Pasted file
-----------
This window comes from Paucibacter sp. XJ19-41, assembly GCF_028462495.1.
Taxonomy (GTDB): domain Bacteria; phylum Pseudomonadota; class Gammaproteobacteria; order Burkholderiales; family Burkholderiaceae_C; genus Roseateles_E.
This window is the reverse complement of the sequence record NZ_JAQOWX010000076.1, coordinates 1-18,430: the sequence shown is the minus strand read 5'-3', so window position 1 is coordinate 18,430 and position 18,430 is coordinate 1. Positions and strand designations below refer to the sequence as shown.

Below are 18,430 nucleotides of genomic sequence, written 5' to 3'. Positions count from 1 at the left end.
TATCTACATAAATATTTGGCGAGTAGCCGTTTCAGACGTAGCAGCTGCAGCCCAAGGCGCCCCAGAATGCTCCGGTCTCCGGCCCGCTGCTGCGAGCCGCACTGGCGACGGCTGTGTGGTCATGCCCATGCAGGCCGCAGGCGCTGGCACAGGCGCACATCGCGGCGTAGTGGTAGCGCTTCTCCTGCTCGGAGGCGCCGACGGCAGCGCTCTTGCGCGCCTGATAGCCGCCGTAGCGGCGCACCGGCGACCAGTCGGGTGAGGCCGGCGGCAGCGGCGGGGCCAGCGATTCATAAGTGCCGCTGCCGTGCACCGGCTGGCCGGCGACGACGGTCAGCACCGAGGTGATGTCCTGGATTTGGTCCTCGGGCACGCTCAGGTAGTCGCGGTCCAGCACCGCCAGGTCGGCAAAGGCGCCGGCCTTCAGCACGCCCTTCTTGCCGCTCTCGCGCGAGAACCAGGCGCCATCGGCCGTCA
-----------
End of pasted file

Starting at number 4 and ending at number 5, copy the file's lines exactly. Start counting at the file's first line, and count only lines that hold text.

Below are 18,430 nucleotides of genomic sequence, written 5' to 3'. Positions count from 1 at the left end.
TATCTACATAAATATTTGGCGAGTAGCCGTTTCAGACGTAGCAGCTGCAGCCCAAGGCGCCCCAGAATGCTCCGGTCTCCGGCCCGCTGCTGCGAGCCGCACTGGCGACGGCTGTGTGGTCATGCCCATGCAGGCCGCAGGCGCTGGCACAGGCGCACATCGCGGCGTAGTGGTAGCGCTTCTCCTGCTCGGAGGCGCCGACGGCAGCGCTCTTGCGCGCCTGATAGCCGCCGTAGCGGCGCACCGGCGACCAGTCGGGTGAGGCCGGCGGCAGCGGCGGGGCCAGCGATTCATAAGTGCCGCTGCCGTGCACCGGCTGGCCGGCGACGACGGTCAGCACCGAGGTGATGTCCTGGATTTGGTCCTCGGGCACGCTCAGGTAGTCGCGGTCCAGCACCGCCAGGTCGGCAAAGGCGCCGGCCTTCAGCACGCCCTTCTTGCCGCTCTCGCGCGAGAACCAGGCGCCATCGGCCGTCA